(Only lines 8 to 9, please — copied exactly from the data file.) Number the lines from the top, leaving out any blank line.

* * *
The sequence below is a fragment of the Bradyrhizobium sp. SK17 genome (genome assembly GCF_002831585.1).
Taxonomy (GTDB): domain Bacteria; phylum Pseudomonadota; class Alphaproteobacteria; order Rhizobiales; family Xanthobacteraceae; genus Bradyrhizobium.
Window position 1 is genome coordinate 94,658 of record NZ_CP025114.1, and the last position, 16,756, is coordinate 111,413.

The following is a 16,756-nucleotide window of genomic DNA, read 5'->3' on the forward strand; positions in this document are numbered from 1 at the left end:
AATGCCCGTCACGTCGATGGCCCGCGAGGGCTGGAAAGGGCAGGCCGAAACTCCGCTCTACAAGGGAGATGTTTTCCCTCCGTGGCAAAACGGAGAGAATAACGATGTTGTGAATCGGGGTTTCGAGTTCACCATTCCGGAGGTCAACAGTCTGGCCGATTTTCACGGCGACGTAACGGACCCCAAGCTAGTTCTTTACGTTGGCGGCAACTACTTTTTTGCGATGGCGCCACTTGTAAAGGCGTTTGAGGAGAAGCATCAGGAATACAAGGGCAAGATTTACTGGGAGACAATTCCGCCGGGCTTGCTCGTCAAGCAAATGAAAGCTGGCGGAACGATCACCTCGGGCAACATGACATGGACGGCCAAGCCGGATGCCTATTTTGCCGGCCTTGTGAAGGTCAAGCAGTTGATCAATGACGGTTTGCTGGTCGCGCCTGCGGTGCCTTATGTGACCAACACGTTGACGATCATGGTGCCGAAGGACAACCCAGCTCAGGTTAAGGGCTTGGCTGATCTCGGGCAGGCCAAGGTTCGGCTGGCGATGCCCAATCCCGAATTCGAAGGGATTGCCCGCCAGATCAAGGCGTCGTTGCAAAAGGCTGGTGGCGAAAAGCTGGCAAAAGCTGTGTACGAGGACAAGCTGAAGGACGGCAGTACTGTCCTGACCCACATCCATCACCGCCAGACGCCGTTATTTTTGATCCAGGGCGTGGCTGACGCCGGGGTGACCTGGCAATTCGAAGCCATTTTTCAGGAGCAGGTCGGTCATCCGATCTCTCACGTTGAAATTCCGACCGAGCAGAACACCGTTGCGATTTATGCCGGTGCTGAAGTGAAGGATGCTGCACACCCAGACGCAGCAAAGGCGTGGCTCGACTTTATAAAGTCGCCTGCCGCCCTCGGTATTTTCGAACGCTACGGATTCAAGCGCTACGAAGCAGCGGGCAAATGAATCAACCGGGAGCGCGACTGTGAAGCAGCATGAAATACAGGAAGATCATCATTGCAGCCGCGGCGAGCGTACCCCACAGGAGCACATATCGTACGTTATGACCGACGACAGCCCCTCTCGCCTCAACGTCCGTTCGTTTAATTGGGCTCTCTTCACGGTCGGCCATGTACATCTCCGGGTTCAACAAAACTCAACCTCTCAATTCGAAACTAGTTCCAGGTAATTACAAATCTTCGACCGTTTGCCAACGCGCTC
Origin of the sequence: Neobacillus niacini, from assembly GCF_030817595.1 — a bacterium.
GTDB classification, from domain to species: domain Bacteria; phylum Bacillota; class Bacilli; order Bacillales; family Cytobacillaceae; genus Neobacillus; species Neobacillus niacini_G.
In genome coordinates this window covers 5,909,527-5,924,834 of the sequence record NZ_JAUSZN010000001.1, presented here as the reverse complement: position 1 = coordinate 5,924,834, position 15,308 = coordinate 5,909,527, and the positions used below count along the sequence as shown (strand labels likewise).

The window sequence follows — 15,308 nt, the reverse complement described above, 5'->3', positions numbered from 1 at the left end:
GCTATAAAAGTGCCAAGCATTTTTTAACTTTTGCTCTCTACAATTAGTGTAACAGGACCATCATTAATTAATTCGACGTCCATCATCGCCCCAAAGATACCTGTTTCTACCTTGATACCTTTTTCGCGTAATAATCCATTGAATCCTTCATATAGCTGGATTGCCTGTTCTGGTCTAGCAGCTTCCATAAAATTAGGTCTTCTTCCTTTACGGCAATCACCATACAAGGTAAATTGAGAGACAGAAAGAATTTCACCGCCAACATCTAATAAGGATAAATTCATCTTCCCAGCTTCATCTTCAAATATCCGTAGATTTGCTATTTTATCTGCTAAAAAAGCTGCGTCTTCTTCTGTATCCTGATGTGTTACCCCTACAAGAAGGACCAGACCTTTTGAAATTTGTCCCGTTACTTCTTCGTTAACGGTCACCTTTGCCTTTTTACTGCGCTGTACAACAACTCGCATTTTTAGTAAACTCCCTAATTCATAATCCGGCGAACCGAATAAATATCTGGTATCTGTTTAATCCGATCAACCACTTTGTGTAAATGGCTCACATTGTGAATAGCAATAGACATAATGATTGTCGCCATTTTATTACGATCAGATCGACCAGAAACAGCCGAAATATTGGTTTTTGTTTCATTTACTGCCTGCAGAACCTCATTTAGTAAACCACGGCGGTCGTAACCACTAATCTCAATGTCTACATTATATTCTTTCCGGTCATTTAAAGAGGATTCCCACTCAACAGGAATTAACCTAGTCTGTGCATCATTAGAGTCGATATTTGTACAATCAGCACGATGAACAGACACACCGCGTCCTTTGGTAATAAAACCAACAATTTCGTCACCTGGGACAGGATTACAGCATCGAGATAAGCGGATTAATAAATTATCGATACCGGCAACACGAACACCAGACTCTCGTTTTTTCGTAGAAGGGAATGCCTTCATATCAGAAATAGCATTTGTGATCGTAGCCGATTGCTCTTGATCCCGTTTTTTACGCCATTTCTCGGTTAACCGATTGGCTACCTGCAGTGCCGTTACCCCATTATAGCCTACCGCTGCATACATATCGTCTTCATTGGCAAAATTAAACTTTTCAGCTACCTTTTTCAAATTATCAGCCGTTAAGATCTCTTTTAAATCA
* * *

In genome coordinates this window covers 5,909,527-5,924,834 of the sequence record NZ_JAUSZN010000001.1, presented here as the reverse complement: position 1 = coordinate 5,924,834, position 15,308 = coordinate 5,909,527, and the positions used below count along the sequence as shown (strand labels likewise).

The window sequence follows — 15,308 nt, the reverse complement described above, 5'->3', positions numbered from 1 at the left end: